The show is also based, though, on two classic Great War memoirs, Russian and English; and soon the he war arrives, filling the stage with heavy grey greatcoats, and taking George’s life.  The characters begin a re-enactment in 17 “rhapsodies” which is intended partly as a psychodrama exposing the trauma of war, but often seems like the purest evocation of it, in its pity, horror, and occasional grandeur.  Pankov’s “SounDrama” simply ravishes the senses, in 150 minutes of continuous, unforgettable theatre; the 19-strong ensemble cast all play instruments, sing in a rapt operatic style, and act magnificently, creating an avalanche of stunning visual images accompanied by the wild and haunting “jazz” of Mikael Fateev and Anton Feshin’s ambient sound design.  In his programme note for 2014, the outgoing Edinburgh International Festival director, Jonathan Mills, makes a powerful case for art as humankind’s best response to the horror of conflict; and although memories and images of war are everywhere, this summer, no work is likely to capture the truth of it, and its bitter and wounding psychological aftermath, with more eloquence, ambition and beauty than this mighty show.

Joyce McMillan
Until 11
p. 13

ENDS ENDS

RiverRun

THEATRE
RIVERRUN
5 stars *****
Traverse Theatre (Venue 15)

AS SHE moves onto the stage to begin her astounding solo preformance of riverrun, the great Irish actress Olwen Fouere looks a little like one of those ancient, timeless figures from Samuel Beckett’s late fragments of theatre; the mane of grey-white hair pulled back from the face, the clothes dark, the gender immaterial, or perhaps long gone.  And it seems to me that it’s not an accidental resemblance; for in this mighty dramatisation of the last chapter of James Joyce’s Finnegan’s Wake, which she adapted, co-directed and performs, Fouere is pushing towards the experimental limit of Joyce’s work, the point where his sentences soar and fragment into completely new invented languages of sound and meaning, and where his rushing poetic vision of inevitable dissolution takes him closest to the space, on the very brink of oblivion, where his successor Beckett pitches his finest drama.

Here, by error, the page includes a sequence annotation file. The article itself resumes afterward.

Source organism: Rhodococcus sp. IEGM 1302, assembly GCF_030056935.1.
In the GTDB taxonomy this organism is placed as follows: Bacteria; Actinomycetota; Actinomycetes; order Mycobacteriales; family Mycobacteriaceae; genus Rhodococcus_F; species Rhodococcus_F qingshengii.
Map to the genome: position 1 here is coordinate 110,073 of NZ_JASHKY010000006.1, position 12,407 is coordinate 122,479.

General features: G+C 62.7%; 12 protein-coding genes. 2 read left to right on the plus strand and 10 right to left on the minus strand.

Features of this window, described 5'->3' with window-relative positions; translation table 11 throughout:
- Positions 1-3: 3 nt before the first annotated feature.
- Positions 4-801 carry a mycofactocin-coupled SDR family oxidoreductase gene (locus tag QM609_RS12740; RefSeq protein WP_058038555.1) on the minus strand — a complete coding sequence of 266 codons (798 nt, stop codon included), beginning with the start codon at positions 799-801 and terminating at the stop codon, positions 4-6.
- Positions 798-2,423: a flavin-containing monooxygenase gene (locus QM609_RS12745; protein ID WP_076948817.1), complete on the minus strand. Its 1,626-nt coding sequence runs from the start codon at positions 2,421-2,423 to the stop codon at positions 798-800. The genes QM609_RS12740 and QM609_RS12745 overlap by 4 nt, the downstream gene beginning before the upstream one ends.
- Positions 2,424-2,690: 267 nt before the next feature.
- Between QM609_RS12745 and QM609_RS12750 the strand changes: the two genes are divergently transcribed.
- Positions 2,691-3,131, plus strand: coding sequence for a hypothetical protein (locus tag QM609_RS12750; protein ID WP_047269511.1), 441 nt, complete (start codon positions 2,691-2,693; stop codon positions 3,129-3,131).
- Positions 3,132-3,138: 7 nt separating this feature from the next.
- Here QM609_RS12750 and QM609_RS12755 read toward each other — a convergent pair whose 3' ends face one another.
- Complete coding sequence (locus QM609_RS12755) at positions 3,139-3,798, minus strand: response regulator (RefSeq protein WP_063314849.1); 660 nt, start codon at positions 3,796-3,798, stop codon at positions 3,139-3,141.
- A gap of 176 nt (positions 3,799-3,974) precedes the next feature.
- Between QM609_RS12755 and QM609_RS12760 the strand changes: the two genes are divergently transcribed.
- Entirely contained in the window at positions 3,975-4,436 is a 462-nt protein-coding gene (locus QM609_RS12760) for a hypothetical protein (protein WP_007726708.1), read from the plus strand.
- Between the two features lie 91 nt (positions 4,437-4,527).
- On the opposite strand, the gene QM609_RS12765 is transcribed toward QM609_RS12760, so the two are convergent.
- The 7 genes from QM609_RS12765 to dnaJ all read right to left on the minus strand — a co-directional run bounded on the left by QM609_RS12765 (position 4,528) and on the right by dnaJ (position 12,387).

So in riverrun, we hear and see Fouere perform the final sequence of Joyce’s 1939 novel, in which the River Liffey – Anna Livia, life itself – rushes down to dissolve itself into the sea; and for an astonishing 65 minutes, she holds the audience entralled, as she leads us through Joyce’s glimmering vision of the life of the city as it wakes to another day, of its aspirations and follies and political posturings, then deeper and deeper into the rushing water and into something like a female life-story, before a shimmering final moment of recognition, wonderment, and dissolution.

Riverrun features a quietly brilliant, pulsing soundscape by Alma Kelliher, and superb lighting by Steven Dodd.  But its heart and soul is Fouere’s breathtaking performance, not only a verbal and vocal tour de force that leaves audiences gasping at the levels of skill and memory involved, but also a physical performance of unforgettable intensity, beauty and power.  It’s a performance that takes that initial grey-haired figure, and almost magically allows it to shape-shift into fish and fools, gods and goddesses, preachers and politicians, frightened children, loving wives; and inyo a mighty, pulsing body of water, strong in itself, but composed of tiny, glittering fragments, all destined in the end to rush seaward, into something greater yet.

Joyce McMillan
Until 24
p. 345

ENDS ENDS